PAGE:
Federal budget promises billions in election handouts, virtually nothing for renewables


The 2022-2023 Federal budget (the budget) is in, but it’s not in tune with reality. Not only does the Morrison government think a splash of cash in the form of a small handout against the rising cost of living won’t be construed by voters as a paltry bribe, but the budget has little to offer the transition to renewable energy. 

When the Morrison government finally announced its 2050 net-zero emissions target before the COP26 climate summit in Glasgow last year, few believed Morrison’s administration was taking the energy transition with any seriousness. This new budget proves it. 

The budget provides no major promises for how Australia will reach its 2050 net zero emissions target, nor does it provide any increased support for renewables uptake or the electric vehicle (EV) industry. What the budget does offer is $247 million over five years for the private sector to invest in hydrogen, $148 million for “microgrid projects” in regional areas, and $50 million for gas infrastructure. 

Indeed, according to The Guardian, the budget papers show a reduction in spending across clean energy agencies (including the Australian Renewable Energy Agency and the Clean Energy Finance Corporation). Nor is this reduction insignificant, representing a 35% annual cut over four years.

Economist Nicki Hutley, a member of the Climate Council who was in yesterday’s budget session, calculated that just 0.3% of total expenditure for 2021-2024 has been committed to climate change initiatives, falling even lower, to just 0.2% in 2024-2026. Hutley said much of that 0.3% was already committed, and that the 2022-2023 budget adds ‘virtually nothing’. 

“Rather than investing in a green economic future, the Federal Government has used tonight’s budget to toss mere pennies at genuine emissions reduction initiatives, such as regional renewable microgrids,” said Hutley. “At the same time, significant funds are being spent on so-called ‘low emissions hydrogen’ and the costly and unproven carbon capture and storage.” 

“Ironically,’ continued Hutley, “while proposals for action on climate change are almost non-existent, the costs of climate-fuelled natural disasters are stark and mounting.” 

In his federal budget speech, Treasurer Josh Frydenberg said “Australia is on the pathway to net zero emissions by 2050, and playing its part in responding to the critical global challenge of climate change.” Like his colleagues Energy Minister Angus Taylor and Prime Minister Scott Morrison, Frydenberg leaned on the false dichotomy with which the Coalition excuses its lack of action on climate change or renewables and its propping up of the oil and gas industry, namely: “Technology not taxes will get us there.”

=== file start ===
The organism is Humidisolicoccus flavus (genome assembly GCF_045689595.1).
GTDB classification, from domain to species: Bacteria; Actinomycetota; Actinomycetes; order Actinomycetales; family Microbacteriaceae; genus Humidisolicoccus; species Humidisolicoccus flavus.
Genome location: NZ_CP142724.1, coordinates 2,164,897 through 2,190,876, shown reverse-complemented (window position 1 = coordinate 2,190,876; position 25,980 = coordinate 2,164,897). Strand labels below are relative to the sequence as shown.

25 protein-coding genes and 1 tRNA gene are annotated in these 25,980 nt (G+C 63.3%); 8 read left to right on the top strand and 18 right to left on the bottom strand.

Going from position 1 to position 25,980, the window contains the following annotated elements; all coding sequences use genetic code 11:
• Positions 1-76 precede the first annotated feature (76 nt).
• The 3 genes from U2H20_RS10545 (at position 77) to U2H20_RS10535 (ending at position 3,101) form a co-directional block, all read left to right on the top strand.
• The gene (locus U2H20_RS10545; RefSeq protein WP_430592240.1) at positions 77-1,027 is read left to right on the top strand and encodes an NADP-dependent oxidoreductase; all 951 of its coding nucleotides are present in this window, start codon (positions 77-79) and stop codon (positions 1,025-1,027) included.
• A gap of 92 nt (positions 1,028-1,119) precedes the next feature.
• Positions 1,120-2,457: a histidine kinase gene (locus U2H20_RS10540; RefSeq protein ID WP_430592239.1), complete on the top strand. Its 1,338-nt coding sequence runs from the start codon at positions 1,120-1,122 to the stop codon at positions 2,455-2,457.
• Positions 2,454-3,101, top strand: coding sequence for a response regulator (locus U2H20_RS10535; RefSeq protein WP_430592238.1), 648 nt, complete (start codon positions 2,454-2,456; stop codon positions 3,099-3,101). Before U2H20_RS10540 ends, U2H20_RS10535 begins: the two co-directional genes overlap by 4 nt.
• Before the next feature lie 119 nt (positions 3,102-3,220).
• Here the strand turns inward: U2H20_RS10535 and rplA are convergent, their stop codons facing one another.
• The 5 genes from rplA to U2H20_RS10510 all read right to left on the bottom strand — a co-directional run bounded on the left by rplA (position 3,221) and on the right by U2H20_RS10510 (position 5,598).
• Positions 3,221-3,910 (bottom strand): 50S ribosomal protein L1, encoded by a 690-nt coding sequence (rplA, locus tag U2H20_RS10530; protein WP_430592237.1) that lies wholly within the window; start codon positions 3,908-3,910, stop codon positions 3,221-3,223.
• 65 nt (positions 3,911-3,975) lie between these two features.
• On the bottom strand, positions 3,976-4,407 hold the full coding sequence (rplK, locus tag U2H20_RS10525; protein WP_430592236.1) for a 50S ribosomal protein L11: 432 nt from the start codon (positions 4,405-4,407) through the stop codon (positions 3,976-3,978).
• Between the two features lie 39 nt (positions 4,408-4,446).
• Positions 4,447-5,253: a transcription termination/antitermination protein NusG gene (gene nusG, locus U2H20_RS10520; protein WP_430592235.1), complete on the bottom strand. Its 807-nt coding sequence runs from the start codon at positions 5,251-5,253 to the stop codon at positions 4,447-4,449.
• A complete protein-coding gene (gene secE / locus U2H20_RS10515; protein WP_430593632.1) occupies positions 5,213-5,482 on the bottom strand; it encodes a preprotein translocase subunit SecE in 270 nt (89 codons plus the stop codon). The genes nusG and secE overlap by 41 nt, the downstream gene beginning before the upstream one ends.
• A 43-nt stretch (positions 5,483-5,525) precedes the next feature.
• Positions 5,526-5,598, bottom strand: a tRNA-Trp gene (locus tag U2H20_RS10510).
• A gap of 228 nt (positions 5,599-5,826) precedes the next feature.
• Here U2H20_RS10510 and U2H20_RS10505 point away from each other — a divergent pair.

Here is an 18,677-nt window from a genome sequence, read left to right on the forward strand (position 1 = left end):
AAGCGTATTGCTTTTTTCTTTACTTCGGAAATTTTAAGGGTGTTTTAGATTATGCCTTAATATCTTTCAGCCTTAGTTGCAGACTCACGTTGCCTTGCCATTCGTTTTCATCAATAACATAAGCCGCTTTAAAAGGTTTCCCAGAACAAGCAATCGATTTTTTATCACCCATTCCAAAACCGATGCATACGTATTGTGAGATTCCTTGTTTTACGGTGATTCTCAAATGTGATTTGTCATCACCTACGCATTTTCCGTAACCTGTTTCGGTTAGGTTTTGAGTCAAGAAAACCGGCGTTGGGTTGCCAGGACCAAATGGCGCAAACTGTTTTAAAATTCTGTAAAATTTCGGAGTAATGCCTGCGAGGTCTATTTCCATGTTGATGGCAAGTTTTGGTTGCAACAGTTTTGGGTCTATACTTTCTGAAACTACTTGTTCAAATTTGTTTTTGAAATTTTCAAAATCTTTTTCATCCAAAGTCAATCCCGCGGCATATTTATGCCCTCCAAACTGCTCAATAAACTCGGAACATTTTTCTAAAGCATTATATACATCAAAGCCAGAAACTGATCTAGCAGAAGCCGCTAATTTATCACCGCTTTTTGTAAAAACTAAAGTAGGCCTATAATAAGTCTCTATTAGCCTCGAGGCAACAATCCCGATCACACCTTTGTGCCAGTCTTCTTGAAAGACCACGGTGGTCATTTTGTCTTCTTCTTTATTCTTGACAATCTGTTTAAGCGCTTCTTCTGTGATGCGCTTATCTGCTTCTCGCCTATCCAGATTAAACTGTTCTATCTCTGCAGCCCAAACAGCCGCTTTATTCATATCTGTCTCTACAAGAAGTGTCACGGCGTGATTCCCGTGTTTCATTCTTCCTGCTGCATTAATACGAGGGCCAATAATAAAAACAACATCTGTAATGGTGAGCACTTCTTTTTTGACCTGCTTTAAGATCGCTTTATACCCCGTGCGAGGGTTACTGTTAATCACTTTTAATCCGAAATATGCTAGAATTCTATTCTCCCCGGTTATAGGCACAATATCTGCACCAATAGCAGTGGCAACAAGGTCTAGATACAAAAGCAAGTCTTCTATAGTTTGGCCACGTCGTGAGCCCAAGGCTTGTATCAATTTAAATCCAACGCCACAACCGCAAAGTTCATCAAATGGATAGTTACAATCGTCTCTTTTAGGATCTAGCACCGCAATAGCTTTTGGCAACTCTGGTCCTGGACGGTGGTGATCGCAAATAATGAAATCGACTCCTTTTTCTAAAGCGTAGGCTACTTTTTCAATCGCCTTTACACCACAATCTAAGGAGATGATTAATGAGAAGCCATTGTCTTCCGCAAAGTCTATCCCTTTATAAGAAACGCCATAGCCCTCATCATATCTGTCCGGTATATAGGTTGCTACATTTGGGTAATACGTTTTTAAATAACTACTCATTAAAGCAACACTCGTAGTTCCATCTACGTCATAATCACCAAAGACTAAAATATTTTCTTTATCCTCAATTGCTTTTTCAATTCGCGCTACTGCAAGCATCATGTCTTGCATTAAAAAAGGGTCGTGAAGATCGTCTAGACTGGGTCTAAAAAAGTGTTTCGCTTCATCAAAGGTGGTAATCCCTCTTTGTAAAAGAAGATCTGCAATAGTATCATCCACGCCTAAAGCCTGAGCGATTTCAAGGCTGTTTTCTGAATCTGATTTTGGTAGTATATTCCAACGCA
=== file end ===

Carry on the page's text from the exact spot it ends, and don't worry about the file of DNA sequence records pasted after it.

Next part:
Clean Energy Council (CEC) chief executive, Kane Thornton, stressed the importance of funding for the energy transition at this critical juncture. “Significant investment is required in the National Electricity Market and network to make this transition happen safely and smoothly,” said Thornton. “A 21st-century economy needs a modern electricity network that supports reliability, security and low-emissions technologies and delivers low-cost energy to consumers.”

And yet, as Thornton points out: “Tonight’s Federal Budget fails to look to the medium-to-long term future through an all-important lens of reducing the emissions that are having a devastating impact on the climate, the environment and on the lives of everyday Australians.”

“The lack of transmission investment is now one of the most critical challenges facing Australia’s energy industry,” continued Thornton. “Instead, yet another Federal Budget has prioritised the fossil fuel industry when Australia’s bottom line should be focused providing a better future for communities through clean, low-cost renewable energy and storage.”

The CEC was also quick to point out that the budget’s cut to fuel excise is at best a minor temporary measure, and the budget should’ve provided funds for the electrification of transport. 

“The transport sector accounts for nearly 20% of Australia’s emissions. The Federal Government’s own target is for 30% of all new car sales being electric by 2030, and tonight’s Federal Budget doesn’t get us any closer to that target,” said Thornton.

Clearly, the 2022-2024 budget has been focused entirely on keeping the Coalition in power at the coming election and entirely indifferent to its much-belated 2050 emissions target. In so doing, not only is the Morrison government condemning the country to the effects of the climate crisis, already keenly felt by many, but also condemning the economy to falter on the precipice of the green industrial revolution. 

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